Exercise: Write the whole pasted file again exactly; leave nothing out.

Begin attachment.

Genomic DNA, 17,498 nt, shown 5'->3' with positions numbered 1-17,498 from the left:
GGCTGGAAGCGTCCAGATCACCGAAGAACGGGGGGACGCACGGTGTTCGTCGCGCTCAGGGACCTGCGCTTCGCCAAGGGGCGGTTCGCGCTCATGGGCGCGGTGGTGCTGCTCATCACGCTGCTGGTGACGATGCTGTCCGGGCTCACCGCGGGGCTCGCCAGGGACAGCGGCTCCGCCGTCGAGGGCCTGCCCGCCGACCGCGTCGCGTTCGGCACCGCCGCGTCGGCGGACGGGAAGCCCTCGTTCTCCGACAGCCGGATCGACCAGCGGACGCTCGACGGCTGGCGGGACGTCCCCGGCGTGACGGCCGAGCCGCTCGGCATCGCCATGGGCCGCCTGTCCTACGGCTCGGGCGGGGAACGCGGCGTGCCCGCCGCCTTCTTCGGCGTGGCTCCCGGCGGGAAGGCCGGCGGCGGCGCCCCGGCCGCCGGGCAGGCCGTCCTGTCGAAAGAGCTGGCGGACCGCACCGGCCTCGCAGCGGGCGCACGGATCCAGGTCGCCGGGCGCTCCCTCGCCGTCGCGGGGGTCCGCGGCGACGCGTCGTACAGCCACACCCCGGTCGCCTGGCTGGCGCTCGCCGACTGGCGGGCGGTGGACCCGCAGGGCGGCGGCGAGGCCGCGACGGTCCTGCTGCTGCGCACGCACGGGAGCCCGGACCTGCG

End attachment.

Genomic DNA, 17,498 nt, shown 5'->3' with positions numbered 1-17,498 from the left:
GGCTGGAAGCGTCCAGATCACCGAAGAACGGGGGGACGCACGGTGTTCGTCGCGCTCAGGGACCTGCGCTTCGCCAAGGGGCGGTTCGCGCTCATGGGCGCGGTGGTGCTGCTCATCACGCTGCTGGTGACGATGCTGTCCGGGCTCACCGCGGGGCTCGCCAGGGACAGCGGCTCCGCCGTCGAGGGCCTGCCCGCCGACCGCGTCGCGTTCGGCACCGCCGCGTCGGCGGACGGGAAGCCCTCGTTCTCCGACAGCCGGATCGACCAGCGGACGCTCGACGGCTGGCGGGACGTCCCCGGCGTGACGGCCGAGCCGCTCGGCATCGCCATGGGCCGCCTGTCCTACGGCTCGGGCGGGGAACGCGGCGTGCCCGCCGCCTTCTTCGGCGTGGCTCCCGGCGGGAAGGCCGGCGGCGGCGCCCCGGCCGCCGGGCAGGCCGTCCTGTCGAAAGAGCTGGCGGACCGCACCGGCCTCGCAGCGGGCGCACGGATCCAGGTCGCCGGGCGCTCCCTCGCCGTCGCGGGGGTCCGCGGCGACGCGTCGTACAGCCACACCCCGGTCGCCTGGCTGGCGCTCGCCGACTGGCGGGCGGTGGACCCGCAGGGCGGCGGCGAGGCCGCGACGGTCCTGCTGCTGCGCACGCACGGGAGCCCGGACCTGCG